The Give Agency pops up in Toronto

For one week in February, the volunteer-based ad agency will provide free services to five area non-profits.


A pop-up ad agency focused on providing top-tier work to deserving non-profits at no cost is preparing to bring its services to Toronto.

The Give Agency was first launched last year in Halfiax by creative Brian Hickling (currently a creative advisor and a former CD at Extreme and Publicis), PR and media relations strategist Mike Maloney and creative strategist and filmmaker Chaz Thorne. The three brought together a group of volunteers from across different disciplines to create a pop-up, full service agency that would work with area non-profits to help solve their business problems. Supported by the National Advertising Benevolent Society (NABS), the Halifax initiative worked with Feed Nova Scotia, Habitat for Humanity and Bridgeway Academy.

“It started as a fun way to work with people we might not otherwise be able to work with, but it has evolved into something that’s more like an idea hackathon,” Maloney says. “You get creatives and PR people and strategists together in one, you also get a high-powered ideation machine going to help a non-profit solve an issue and offer suggestions of how to improve nearly every aspect of their business.”

For example, while working with Feed Nova Scotia, Give Agency volunteers looked at fundraising efforts like formal galas and didn’t think it matched the brand of a non-profit that supplies food to the province’s food banks. One of the ideas The Give Agency gave to the non-profit was “Nova Scotia’s Biggest Potluck,” which encouraged people across the province to hold potlucks in their own home, encouraging guests to make a donation before showing up for dinner. It raised $30,000.

“That is much more aligned with the spirit of what they’re trying to accomplish, and also their brand,” Maloney says. ” [Non-profits] are so busy just working to keep the lights on they don’t always have the time to take a step back and think about some of these more strategic things.”

Even after The Give Agency finishes its day of work with a non-profit, it will provide the non-profit a detailed blueprint of what its next steps are and how to best execute more long-term ideas that can’t be accomplished in a single day.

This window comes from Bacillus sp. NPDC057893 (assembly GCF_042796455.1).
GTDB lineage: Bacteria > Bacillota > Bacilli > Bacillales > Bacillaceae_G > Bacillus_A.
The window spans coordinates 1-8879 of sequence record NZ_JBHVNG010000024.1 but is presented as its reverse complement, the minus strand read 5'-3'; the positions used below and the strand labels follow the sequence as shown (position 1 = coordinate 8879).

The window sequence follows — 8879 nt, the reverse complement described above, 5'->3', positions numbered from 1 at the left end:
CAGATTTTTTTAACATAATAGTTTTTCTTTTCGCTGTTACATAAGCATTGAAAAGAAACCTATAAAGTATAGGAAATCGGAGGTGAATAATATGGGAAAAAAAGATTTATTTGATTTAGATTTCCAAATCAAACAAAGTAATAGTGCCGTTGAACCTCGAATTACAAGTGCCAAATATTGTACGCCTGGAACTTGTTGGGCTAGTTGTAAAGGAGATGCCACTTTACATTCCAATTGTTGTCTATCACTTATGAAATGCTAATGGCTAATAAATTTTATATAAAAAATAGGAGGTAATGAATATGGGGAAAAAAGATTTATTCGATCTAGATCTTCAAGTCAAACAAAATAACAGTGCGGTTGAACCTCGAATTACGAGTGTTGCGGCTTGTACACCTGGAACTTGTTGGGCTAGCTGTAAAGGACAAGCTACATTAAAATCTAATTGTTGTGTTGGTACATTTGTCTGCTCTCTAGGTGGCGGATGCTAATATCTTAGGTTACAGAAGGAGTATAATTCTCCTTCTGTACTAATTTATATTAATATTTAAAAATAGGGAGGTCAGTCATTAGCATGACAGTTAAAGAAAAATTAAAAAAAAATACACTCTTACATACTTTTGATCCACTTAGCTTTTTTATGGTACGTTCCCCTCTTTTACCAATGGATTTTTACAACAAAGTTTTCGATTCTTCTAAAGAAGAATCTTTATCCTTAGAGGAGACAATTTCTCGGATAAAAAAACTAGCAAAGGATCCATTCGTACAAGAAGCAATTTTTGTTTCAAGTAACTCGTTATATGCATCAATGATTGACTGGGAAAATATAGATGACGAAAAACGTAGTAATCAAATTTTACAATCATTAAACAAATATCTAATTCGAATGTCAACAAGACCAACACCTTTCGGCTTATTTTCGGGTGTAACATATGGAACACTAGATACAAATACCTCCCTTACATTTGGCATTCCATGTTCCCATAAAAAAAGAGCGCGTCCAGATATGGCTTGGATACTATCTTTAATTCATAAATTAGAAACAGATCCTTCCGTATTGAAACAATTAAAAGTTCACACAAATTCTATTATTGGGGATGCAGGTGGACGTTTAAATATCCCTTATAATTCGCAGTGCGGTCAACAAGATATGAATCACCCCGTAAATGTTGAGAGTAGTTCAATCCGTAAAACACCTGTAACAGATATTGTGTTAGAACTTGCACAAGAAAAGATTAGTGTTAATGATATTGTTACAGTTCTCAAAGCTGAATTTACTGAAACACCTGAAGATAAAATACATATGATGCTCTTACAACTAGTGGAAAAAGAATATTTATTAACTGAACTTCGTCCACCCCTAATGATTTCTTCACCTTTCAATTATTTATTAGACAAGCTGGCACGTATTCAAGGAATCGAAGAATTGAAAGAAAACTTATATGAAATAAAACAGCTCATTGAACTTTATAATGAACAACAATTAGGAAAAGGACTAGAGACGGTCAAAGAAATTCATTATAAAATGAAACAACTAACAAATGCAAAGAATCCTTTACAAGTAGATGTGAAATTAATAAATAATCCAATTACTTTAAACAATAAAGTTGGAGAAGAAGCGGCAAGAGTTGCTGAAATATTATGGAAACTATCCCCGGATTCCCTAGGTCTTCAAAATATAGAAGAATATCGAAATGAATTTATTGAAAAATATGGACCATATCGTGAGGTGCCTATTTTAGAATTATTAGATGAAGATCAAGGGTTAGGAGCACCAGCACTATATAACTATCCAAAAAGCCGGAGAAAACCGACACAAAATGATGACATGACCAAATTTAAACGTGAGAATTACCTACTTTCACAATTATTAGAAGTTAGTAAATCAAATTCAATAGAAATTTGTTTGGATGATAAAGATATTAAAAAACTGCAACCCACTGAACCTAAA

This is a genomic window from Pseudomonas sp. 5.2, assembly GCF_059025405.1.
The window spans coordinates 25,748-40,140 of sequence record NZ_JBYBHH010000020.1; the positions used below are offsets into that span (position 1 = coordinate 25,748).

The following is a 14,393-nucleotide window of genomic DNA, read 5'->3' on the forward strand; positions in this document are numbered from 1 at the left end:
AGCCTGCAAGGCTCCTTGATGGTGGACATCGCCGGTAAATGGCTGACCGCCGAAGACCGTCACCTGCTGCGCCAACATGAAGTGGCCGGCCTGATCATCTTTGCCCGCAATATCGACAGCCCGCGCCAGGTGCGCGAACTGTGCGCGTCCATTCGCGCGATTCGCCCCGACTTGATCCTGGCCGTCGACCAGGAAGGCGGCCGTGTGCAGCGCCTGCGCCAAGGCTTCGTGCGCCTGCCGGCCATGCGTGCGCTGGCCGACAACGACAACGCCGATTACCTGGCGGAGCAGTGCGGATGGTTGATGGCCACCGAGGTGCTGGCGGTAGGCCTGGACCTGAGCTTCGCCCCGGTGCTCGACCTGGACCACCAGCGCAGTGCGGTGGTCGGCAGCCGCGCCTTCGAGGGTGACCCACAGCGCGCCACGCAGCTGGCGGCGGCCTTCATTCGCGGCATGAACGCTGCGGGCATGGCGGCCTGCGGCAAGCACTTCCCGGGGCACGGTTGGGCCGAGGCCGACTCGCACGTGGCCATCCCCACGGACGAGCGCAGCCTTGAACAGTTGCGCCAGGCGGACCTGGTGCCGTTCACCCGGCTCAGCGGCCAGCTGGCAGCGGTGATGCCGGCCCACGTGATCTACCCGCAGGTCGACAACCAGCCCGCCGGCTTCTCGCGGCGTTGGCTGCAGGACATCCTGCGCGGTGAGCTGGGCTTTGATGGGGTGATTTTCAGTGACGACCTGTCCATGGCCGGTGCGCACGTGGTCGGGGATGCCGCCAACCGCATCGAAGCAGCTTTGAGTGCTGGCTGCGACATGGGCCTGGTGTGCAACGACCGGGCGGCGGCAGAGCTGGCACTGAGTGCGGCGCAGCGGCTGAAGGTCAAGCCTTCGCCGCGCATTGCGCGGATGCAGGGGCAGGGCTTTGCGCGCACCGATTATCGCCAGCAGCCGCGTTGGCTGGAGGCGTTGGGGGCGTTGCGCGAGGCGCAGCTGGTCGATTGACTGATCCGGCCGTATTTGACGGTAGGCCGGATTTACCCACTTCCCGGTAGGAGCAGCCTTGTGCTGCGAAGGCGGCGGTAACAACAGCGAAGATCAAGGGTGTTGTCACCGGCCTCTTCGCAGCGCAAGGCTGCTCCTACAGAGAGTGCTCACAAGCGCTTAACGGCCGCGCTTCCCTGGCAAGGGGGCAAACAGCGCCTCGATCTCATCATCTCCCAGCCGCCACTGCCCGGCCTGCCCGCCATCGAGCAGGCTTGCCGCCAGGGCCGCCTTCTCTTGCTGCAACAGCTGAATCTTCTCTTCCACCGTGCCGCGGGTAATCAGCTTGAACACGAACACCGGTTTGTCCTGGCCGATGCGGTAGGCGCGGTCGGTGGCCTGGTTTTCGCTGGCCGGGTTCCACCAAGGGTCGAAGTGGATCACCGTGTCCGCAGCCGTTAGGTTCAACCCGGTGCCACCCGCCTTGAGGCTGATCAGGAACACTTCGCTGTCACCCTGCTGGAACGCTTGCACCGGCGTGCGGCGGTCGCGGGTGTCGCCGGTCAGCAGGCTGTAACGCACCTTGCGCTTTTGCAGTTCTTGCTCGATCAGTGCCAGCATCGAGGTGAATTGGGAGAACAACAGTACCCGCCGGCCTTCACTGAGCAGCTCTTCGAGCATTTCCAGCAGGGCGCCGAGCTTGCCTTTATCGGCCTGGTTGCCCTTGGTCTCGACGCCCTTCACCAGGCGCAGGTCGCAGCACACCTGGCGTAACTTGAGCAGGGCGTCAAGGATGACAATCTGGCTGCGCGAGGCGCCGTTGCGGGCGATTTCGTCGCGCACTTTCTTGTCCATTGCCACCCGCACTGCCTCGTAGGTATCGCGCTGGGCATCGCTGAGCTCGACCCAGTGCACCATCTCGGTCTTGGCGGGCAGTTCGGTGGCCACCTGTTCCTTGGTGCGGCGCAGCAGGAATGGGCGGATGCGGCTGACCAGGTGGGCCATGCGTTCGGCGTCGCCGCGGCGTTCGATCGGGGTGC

“Our sweet spot is to work with non-profits that have enough bodies working on communications and marketing to execute things, but just need a like kickstart on the strategy and ideation side,” Maloney says. “They can execute a lot of this stuff, they just need to be pointed towards what to do. Some of these non-profits have some high-powered people on their boards and among their volunteers, but board meetings aren’t always productive in this kind of way. This is a chance for people who might want to help a non-profit a way to go in there directly and roll up their sleeves.”

Maloney says the idea to bring The Give Agency to Toronto came after some of its projects in Halifax earned national and international attention.

“We have all spent time in Toronto and knew people there in the ground who would help with this, so we figured that’d be the best place to start,” he says. “If we can make this work in Toronto and show what we can do on a national scale, the concept will continue to grow.”

NABS will continue to support The Give Agency this year in Toronto, as will Sun Life Financial, supporting the initiative by helping to cover some of the costs and providing some of its own staff to help with the work on the ground.

Today is the last day non-profits can apply to work with The Give Agency on its website. Five will be selected, and will each get one day of work from the volunteers from Feb. 6 to 10.

Volunteers who have signed up so far include National’s chief client officer Kim West and ECD Brian Langerfield; Maverick president Julie Rusciolelli; Simon Pure Marketing president and chief experience designer Josh Dyane; Byrnes Communications president Hugh Scholey; creatives and executives from Publicis, Cossette, Fuse Marketing Group, Porter Novelli and Jam3; and client-side marketers from Google and Red Bull, among others.